WCOV-TV was the first television station in Montgomery, making its first broadcast on April 17, 1953.[5] Commercial programs started five days later; the station was a primary CBS affiliate, but all four major networks were represented on channel 20's schedule.[6] During the late 1950s, the station was also briefly affiliated with the NTA Film Network.[7]

Christmas Day 1954 brought Montgomery a second television station, this time on VHF, when WSFA-TV began broadcasting as an NBC affiliate on channel 12.[8] The arrival of VHF television in Montgomery created an economic and viewership inequality between the city's two television stations. When that failed, the station instead proposed that WSFA be moved to the UHF band, an idea that drew protests from viewers—such as those in Butler County—which were served only by channel 12 and which could not receive channel 20.[9] On August 5, 1955, WCOV's studios were badly damaged by a fire, causing both WCOV-TV and WCOV-AM to knock off the air. The fire was caused by a short circuit inside an electric clock, which lost an estimated $500,000 total in damages. The station returned back on the air one week later.[10] In 1959, WCOV-TV filed to have channel 8 moved from Selma to Montgomery to put it on an equal footing.[11] When that failed, the station instead proposed that WSFA be moved to the UHF band, an idea that drew protests from viewers—such as those in Butler County—which were served only by channel 12 and which could not receive channel 20.[12] The FCC voted not to pursue deintermixture in Montgomery and other markets in 1962.[13] 1962 also brought the arrival of full three-network service, when channel 32 signed on as ABC affiliate WCCB-TV.[14]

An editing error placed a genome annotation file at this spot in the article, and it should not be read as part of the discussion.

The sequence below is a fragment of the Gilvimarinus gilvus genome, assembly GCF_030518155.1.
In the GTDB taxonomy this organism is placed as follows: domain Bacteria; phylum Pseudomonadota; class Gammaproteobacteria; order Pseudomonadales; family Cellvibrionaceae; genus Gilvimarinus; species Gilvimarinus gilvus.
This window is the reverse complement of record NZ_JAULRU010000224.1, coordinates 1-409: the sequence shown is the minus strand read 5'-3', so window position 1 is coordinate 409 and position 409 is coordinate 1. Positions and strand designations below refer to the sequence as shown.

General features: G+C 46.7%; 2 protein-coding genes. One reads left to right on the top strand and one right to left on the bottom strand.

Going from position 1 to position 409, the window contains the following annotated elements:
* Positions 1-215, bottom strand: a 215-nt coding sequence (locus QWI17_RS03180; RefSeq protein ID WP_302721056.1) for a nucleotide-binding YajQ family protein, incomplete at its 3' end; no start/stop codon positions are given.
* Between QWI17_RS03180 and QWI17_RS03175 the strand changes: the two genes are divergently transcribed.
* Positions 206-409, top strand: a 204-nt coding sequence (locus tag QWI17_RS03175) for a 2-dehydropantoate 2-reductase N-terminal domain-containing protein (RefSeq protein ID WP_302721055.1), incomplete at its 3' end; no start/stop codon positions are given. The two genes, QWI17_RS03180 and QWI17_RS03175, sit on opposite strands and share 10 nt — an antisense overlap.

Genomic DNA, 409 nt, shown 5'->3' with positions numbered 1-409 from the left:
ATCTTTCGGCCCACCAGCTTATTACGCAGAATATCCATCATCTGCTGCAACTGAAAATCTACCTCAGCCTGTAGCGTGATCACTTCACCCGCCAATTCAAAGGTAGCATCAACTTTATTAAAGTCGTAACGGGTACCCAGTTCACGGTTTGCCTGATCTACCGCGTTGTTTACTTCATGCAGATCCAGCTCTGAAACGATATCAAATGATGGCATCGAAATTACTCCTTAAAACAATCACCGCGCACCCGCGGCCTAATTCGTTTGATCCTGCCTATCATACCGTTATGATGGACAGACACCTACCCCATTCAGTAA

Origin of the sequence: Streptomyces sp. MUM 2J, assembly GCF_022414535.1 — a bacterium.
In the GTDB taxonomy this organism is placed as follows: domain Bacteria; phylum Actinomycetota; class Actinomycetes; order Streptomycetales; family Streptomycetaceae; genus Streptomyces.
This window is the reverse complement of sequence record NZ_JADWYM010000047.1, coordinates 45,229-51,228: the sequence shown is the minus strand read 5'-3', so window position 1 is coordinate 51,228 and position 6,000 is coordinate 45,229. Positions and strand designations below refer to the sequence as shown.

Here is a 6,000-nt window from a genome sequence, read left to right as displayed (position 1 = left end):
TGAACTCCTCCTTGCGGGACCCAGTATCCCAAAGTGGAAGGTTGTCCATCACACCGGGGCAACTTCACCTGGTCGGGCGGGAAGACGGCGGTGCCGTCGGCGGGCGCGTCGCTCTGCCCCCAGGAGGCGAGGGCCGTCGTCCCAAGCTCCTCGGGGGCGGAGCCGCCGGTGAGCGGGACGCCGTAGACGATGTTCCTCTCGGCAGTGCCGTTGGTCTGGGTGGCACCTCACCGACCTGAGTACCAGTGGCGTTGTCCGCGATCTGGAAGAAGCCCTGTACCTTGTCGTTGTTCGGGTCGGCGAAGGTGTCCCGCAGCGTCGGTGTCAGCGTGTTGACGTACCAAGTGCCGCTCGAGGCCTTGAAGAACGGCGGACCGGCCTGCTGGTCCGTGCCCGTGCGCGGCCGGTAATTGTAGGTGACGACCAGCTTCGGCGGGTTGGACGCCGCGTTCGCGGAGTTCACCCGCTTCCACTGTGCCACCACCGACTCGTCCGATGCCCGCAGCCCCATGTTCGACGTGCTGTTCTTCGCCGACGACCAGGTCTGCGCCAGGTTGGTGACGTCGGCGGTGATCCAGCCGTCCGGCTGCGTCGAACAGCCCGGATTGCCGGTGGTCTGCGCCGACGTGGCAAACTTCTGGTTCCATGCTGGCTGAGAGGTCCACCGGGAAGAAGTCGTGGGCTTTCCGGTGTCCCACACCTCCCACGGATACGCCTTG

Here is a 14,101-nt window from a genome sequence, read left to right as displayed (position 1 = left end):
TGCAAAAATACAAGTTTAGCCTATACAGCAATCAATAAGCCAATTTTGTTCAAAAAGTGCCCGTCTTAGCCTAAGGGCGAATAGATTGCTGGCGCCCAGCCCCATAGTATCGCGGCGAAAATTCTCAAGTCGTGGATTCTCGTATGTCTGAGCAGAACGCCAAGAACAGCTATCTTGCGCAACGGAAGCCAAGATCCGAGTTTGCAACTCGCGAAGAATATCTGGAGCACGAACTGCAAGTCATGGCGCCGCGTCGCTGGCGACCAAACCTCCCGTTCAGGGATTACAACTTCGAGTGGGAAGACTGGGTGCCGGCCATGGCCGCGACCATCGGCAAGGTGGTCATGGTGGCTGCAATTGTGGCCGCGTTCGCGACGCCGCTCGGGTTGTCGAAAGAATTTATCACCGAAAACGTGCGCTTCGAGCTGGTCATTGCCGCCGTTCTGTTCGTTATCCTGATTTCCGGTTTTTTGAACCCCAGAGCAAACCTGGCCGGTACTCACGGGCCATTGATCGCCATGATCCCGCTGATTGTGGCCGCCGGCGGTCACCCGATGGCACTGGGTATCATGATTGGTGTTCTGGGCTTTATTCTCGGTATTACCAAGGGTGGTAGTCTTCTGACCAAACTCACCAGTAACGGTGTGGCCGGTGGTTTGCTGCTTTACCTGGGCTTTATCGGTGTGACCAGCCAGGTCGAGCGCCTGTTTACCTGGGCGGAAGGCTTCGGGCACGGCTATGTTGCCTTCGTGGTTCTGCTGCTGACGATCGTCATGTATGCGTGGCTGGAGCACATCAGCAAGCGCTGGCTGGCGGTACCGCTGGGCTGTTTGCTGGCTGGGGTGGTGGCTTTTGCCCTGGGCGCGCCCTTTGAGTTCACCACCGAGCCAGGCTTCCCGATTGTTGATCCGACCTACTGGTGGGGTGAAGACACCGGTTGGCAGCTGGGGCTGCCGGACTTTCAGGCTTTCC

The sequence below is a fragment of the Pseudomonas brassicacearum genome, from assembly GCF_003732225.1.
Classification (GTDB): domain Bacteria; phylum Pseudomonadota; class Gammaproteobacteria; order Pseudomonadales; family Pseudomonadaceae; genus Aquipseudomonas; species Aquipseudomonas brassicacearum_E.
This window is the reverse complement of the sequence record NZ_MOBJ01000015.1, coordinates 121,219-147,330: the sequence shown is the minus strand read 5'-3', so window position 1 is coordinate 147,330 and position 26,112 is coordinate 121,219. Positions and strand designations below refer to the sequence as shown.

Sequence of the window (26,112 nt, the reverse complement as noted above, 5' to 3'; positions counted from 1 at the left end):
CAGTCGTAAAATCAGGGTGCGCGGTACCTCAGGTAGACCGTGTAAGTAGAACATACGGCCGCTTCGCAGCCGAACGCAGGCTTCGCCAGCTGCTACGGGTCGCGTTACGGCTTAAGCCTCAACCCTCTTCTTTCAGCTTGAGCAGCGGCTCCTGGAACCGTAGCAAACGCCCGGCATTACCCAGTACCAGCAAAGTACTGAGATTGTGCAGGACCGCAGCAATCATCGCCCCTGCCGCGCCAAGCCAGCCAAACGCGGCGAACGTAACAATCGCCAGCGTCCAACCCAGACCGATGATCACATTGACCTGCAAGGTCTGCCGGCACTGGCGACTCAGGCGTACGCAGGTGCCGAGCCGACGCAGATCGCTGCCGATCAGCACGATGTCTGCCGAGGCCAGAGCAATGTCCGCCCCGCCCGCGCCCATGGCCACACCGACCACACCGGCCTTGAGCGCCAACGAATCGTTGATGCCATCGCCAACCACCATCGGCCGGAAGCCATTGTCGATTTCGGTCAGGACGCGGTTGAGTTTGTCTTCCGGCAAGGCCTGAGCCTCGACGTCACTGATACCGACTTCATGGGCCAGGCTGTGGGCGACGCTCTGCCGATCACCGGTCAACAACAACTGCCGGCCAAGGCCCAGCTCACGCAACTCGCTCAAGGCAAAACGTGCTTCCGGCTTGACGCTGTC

The Covington family sold WCOV radio and television in 1964 for $1.225 million to Gay-Bell Broadcasting, which owned WLEX-TV in Lexington, Kentucky.[15][16] Gay-Bell, however, continued to grapple with its UHF problem in Montgomery. In 1968, it attempted to buy the channel 8 station in Selma, WSLA-TV, which was silent at the time following its destruction by fire,[17] but nothing ever materialized. Channel 20 also continued fighting against multiple attempts by channel 8 to improve its facilities; WCOV-TV had petitioned against applications by WSLA-TV's ownership dating back to 1954,[18]